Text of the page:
The Three Key Challenges of International Debt Collection

Right now, there is a debate raging in the United States about whether or not debt collectors should be limited in the interest rates that they are allowed to charge. The debate was ignited by a 2015 court case that was heard by the U.S. Court of Appeals for the Second Circuit. The case (Madden v. Midland Funding, LLC.) involved a financial company that bought the plaintiff's credit card debt. When the debt buyer (Midland Funding) tried to collect the plaintiff's debt, the company attempted to charge a 27% interest rate.

The borrower, Saliha Madden, took Midland Funding to court, arguing that the firm was breaking usury laws by exceeding the 25% interest rate cap of New York, her home state. The Second Circuit ruled in favour of the plaintiff, a decision that could have far-reaching effects for the debt collection and debt buying industries.

Midland Funding has sought a second opinion from the Supreme Court, but SCOTUS declined to hear the case. As a result, the burden of making a decision in the case now falls on the Executive Branch. If President Obama sides with the Second Circuit, his decision will make debt collection in the U.S. arguably more complex than it has ever been before. However, while the rules of collecting debt across state lines have just come into the headlines recently, the process of collecting debt across international lines has always been complicated.

Understanding the Hurdles of International Debt Collection

Much of the coverage around this recent debt collection debate has exclusively portrayed the consumer point of view. The idea is that creditors should be capped in the interest rates they can charge because that outcome is fairer to the debtors.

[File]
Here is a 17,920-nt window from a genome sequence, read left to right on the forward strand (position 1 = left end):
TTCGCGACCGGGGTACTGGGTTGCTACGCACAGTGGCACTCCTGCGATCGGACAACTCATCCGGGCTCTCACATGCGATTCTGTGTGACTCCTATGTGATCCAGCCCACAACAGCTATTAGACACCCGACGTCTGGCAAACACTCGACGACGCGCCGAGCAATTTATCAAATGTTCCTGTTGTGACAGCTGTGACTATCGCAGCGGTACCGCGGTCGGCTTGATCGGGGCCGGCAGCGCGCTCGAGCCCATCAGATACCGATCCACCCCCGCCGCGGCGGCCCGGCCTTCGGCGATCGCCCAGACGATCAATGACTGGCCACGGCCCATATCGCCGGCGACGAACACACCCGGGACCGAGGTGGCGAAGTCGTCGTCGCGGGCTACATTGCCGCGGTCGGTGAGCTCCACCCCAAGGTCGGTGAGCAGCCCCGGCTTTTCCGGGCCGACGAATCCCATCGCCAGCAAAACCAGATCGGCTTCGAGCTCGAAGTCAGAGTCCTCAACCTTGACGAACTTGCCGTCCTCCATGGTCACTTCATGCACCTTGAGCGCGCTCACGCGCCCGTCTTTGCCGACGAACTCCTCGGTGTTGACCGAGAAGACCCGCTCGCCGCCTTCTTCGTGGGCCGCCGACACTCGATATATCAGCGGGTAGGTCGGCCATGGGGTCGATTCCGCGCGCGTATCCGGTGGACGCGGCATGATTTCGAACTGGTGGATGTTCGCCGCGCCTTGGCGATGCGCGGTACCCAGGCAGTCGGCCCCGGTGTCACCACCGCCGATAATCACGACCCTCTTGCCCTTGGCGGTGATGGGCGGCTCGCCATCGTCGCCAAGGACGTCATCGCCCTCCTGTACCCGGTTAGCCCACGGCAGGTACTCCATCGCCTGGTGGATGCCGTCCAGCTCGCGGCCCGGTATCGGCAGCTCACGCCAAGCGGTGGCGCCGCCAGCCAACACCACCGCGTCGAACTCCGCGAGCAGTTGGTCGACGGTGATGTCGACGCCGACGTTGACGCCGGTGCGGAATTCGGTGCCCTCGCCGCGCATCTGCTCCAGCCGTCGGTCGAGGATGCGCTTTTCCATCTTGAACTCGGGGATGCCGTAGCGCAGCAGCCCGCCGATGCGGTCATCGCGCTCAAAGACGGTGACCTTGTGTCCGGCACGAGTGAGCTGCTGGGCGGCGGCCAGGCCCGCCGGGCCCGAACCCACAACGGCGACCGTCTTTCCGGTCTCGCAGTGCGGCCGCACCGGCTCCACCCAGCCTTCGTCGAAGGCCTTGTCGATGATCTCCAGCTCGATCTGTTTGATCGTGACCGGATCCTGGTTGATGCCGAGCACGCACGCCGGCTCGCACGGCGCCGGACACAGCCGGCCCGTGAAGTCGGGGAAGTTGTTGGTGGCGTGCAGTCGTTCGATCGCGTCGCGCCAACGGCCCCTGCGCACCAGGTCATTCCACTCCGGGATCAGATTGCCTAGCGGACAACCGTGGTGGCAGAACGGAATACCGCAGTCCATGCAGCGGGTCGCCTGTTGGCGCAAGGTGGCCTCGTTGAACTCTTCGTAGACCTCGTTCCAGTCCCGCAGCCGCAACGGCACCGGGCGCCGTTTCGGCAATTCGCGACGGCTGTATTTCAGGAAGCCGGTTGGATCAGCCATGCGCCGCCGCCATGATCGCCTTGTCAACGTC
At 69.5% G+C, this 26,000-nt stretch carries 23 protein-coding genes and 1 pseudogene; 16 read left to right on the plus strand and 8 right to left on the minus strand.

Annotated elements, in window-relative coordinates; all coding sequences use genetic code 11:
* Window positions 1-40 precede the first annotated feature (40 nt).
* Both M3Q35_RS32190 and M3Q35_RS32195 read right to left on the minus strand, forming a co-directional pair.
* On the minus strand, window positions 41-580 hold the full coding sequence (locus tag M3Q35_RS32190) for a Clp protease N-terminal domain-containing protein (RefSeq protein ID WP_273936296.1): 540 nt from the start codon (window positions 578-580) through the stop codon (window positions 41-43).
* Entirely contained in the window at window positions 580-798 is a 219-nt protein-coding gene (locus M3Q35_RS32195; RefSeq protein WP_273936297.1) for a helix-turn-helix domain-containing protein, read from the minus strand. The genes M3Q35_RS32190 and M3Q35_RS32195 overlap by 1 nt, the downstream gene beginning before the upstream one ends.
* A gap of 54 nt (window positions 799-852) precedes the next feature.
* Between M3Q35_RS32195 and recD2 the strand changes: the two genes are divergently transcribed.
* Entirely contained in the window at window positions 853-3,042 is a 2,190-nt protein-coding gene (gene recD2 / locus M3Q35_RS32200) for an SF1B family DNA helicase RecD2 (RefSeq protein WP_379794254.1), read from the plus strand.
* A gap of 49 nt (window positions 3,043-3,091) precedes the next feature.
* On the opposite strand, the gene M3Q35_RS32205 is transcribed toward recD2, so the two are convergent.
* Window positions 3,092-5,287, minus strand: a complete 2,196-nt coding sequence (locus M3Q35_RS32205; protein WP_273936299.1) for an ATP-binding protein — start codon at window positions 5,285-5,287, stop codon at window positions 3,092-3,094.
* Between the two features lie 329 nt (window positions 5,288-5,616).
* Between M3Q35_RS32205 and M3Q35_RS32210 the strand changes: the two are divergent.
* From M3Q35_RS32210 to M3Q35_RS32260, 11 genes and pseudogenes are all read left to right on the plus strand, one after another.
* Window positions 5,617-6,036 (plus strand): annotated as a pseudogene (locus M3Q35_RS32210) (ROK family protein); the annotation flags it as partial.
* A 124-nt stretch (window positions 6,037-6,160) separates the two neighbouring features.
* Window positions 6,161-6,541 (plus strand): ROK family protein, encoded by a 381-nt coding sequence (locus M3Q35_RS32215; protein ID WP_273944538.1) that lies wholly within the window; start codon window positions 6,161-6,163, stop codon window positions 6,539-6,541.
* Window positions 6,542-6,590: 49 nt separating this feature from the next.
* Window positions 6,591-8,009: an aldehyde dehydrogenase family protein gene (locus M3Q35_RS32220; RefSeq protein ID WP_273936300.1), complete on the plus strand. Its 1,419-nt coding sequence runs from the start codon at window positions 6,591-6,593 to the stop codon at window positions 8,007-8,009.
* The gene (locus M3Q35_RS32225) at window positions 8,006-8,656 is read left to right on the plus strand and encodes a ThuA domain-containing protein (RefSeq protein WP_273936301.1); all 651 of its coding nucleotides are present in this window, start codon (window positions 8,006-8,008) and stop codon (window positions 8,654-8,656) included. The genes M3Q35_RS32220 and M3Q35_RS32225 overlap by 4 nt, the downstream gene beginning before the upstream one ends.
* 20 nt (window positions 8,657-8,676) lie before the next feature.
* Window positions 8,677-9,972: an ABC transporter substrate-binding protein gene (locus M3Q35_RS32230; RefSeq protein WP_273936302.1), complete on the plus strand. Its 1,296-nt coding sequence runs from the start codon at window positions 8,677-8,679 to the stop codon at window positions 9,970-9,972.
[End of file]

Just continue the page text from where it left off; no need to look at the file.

While debt collectors and creditors in general are frequently portrayed in the media as enemies, the view changes if you are on the business side of things. Doing business in the U.S. and taking on the role of creditor is now more complicated because of the nation's emphasis on usury laws. The U.S. is not alone in its priorities, and you have to be careful about how you do business abroad largely because debt collection processes can become extremely convoluted.

If you plan to do business overseas and may play the role of creditor for foreign companies, clients, or partners, here are three challenges to keep in mind:
  1. Courts operate differently in different countries
In December 2014, credit insurance company Euler Hermes published a white paper report titled, "
." The report examined the challenges of international debt collection. One of the segments of the white paper covered "The five commandments of international debt collection," with rule number one being to "never underestimate the business context." That section included stats from a 2014 World Bank survey which ranked 189 countries from best to worst in "Ease of doing business" and "Ease of resolving insolvency."